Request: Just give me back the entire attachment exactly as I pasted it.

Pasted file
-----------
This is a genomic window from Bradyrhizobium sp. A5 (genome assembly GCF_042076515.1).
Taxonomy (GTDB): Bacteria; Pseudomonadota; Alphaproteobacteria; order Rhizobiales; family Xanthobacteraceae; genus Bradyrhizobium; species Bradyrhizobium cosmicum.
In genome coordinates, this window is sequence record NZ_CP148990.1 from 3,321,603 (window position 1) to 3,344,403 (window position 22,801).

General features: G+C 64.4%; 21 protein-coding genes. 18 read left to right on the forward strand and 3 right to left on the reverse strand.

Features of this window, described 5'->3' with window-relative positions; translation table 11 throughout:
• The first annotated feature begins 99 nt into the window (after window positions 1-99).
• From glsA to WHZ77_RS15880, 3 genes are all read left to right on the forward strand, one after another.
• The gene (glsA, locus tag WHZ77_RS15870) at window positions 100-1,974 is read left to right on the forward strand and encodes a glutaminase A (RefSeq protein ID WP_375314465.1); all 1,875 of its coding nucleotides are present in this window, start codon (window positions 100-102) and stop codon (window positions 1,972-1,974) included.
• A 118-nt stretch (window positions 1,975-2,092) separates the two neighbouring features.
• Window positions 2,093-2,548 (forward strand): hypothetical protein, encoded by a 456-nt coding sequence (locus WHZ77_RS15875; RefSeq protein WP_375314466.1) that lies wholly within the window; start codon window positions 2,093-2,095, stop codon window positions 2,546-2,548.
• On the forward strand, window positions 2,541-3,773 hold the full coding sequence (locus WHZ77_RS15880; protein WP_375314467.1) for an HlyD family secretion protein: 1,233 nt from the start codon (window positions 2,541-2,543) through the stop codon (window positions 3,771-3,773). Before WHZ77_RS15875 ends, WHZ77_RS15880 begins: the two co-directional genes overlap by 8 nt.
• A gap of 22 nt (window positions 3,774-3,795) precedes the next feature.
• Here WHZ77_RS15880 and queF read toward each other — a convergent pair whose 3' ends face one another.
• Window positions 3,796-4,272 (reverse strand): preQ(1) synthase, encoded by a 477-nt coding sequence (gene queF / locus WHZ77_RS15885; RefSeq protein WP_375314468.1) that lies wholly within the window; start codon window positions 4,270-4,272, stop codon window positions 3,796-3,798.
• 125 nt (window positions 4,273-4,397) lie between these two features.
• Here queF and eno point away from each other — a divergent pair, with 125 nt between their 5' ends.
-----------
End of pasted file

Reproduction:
This is a genomic window from Bradyrhizobium sp. A5 (genome assembly GCF_042076515.1).
Taxonomy (GTDB): Bacteria; Pseudomonadota; Alphaproteobacteria; order Rhizobiales; family Xanthobacteraceae; genus Bradyrhizobium; species Bradyrhizobium cosmicum.
In genome coordinates, this window is sequence record NZ_CP148990.1 from 3,321,603 (window position 1) to 3,344,403 (window position 22,801).

General features: G+C 64.4%; 21 protein-coding genes. 18 read left to right on the forward strand and 3 right to left on the reverse strand.

Features of this window, described 5'->3' with window-relative positions; translation table 11 throughout:
• The first annotated feature begins 99 nt into the window (after window positions 1-99).
• From glsA to WHZ77_RS15880, 3 genes are all read left to right on the forward strand, one after another.
• The gene (glsA, locus tag WHZ77_RS15870) at window positions 100-1,974 is read left to right on the forward strand and encodes a glutaminase A (RefSeq protein ID WP_375314465.1); all 1,875 of its coding nucleotides are present in this window, start codon (window positions 100-102) and stop codon (window positions 1,972-1,974) included.
• A 118-nt stretch (window positions 1,975-2,092) separates the two neighbouring features.
• Window positions 2,093-2,548 (forward strand): hypothetical protein, encoded by a 456-nt coding sequence (locus WHZ77_RS15875; RefSeq protein WP_375314466.1) that lies wholly within the window; start codon window positions 2,093-2,095, stop codon window positions 2,546-2,548.
• On the forward strand, window positions 2,541-3,773 hold the full coding sequence (locus WHZ77_RS15880; protein WP_375314467.1) for an HlyD family secretion protein: 1,233 nt from the start codon (window positions 2,541-2,543) through the stop codon (window positions 3,771-3,773). Before WHZ77_RS15875 ends, WHZ77_RS15880 begins: the two co-directional genes overlap by 8 nt.
• A gap of 22 nt (window positions 3,774-3,795) precedes the next feature.
• Here WHZ77_RS15880 and queF read toward each other — a convergent pair whose 3' ends face one another.
• Window positions 3,796-4,272 (reverse strand): preQ(1) synthase, encoded by a 477-nt coding sequence (gene queF / locus WHZ77_RS15885; RefSeq protein WP_375314468.1) that lies wholly within the window; start codon window positions 4,270-4,272, stop codon window positions 3,796-3,798.
• 125 nt (window positions 4,273-4,397) lie between these two features.
• Here queF and eno point away from each other — a divergent pair, with 125 nt between their 5' ends.